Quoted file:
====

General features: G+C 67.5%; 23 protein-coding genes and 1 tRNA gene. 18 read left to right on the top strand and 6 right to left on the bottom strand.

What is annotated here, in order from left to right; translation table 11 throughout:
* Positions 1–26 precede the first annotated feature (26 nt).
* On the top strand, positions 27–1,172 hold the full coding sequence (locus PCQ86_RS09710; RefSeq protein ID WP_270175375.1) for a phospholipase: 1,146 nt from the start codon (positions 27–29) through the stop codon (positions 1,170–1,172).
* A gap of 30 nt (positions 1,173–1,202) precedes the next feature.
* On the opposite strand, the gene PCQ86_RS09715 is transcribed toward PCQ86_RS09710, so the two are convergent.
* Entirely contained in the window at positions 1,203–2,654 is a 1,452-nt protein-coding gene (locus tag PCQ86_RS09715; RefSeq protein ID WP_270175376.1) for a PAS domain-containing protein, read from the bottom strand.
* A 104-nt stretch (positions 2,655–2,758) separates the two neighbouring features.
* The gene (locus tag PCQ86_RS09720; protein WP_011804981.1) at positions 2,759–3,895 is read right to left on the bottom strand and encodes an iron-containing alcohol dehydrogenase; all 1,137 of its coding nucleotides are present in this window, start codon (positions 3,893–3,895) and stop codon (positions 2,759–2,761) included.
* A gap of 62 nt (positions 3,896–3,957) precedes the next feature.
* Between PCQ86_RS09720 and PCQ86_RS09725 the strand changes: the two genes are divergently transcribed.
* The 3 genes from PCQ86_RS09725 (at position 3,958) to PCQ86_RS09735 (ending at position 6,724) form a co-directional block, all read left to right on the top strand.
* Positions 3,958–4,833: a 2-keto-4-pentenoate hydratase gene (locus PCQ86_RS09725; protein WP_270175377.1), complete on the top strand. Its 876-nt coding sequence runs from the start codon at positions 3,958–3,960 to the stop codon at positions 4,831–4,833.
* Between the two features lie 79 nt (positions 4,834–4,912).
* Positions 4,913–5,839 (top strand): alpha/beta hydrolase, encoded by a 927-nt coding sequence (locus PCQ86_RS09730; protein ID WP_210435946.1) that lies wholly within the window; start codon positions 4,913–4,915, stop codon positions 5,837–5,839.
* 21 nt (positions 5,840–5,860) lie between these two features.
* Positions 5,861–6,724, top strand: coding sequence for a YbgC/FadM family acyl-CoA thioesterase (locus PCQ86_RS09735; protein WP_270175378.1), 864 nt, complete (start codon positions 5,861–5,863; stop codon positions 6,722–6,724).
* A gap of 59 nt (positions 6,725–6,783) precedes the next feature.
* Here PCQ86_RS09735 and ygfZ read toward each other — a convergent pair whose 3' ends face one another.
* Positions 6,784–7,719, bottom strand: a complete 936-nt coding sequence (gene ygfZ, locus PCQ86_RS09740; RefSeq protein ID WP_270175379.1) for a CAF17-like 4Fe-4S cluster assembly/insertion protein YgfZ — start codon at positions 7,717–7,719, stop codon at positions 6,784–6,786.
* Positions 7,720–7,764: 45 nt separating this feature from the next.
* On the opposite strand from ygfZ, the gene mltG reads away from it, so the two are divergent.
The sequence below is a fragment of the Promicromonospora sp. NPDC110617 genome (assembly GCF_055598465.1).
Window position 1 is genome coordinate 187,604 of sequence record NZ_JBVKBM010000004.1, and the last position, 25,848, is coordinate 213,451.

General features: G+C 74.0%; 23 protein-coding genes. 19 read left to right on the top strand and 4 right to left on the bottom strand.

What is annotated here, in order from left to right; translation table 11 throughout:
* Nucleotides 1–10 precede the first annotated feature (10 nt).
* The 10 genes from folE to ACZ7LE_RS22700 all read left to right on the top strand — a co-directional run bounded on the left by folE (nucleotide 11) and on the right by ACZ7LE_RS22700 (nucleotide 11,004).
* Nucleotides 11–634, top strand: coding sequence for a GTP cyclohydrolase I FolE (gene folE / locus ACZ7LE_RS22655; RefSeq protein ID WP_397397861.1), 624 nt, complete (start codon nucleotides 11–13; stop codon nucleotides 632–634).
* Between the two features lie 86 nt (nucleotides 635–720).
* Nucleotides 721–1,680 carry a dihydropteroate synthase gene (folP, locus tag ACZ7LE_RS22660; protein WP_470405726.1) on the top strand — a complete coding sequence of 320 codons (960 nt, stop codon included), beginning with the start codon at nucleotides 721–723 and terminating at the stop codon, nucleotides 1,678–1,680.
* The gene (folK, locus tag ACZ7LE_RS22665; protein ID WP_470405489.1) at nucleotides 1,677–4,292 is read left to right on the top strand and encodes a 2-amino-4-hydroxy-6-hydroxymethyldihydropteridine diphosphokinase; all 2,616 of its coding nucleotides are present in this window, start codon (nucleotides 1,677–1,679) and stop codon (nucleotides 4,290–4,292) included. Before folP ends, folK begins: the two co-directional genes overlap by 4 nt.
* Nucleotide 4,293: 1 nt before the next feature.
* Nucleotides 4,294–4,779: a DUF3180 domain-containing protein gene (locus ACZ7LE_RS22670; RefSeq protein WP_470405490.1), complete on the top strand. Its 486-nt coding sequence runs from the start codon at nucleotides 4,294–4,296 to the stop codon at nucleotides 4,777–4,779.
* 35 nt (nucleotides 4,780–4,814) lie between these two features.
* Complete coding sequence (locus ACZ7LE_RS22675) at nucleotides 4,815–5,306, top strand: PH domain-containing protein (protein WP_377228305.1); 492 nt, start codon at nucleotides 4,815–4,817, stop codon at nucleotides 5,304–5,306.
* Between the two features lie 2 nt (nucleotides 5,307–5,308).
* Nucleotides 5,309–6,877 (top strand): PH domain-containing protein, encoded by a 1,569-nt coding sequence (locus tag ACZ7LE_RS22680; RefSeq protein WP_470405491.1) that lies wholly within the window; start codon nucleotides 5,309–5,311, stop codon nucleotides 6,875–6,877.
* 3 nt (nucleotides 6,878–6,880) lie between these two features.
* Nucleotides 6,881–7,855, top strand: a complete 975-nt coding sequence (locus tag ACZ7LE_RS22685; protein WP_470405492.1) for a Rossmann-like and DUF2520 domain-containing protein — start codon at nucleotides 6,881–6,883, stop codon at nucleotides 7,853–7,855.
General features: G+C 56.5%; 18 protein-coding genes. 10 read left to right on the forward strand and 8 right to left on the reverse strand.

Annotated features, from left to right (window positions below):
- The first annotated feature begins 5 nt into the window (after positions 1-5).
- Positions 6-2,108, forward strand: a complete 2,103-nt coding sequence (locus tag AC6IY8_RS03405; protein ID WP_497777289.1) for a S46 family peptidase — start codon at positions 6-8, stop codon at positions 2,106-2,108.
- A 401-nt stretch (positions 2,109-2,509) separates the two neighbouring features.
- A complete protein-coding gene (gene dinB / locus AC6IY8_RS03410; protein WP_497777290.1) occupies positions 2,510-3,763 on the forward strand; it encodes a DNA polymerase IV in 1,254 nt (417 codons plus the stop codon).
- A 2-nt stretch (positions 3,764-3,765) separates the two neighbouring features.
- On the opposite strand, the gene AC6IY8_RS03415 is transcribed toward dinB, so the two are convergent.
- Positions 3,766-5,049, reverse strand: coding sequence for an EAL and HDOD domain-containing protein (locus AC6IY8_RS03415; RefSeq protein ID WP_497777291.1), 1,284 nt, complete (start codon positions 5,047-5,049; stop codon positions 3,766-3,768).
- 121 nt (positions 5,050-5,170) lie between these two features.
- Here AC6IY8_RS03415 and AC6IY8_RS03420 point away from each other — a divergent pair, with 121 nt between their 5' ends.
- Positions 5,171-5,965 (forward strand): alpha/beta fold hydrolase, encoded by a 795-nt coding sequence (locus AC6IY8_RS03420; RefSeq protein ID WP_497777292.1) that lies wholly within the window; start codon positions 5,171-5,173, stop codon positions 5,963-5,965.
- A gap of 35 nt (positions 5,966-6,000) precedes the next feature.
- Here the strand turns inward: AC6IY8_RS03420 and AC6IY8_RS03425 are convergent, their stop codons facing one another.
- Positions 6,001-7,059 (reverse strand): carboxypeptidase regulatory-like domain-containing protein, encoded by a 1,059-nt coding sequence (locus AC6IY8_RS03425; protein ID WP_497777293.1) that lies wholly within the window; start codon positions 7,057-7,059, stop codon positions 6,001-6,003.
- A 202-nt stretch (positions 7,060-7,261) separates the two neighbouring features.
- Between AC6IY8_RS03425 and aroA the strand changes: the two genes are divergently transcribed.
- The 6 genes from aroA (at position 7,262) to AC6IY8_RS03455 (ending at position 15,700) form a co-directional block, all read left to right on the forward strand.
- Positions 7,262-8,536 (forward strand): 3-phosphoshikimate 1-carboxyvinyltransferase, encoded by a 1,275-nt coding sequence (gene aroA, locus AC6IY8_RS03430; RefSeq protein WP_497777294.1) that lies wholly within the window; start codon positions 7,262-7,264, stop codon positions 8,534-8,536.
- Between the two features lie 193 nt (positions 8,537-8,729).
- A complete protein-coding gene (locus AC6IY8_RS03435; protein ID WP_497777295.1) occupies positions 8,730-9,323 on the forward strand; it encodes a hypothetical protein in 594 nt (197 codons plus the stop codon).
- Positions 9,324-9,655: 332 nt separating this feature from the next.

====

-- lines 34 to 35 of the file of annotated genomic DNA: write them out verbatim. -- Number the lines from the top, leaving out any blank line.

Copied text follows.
* Nucleotides 4,294–4,779: a DUF3180 domain-containing protein gene (locus ACZ7LE_RS22670; RefSeq protein WP_470405490.1), complete on the top strand. Its 486-nt coding sequence runs from the start codon at nucleotides 4,294–4,296 to the stop codon at nucleotides 4,777–4,779.
* 35 nt (nucleotides 4,780–4,814) lie between these two features.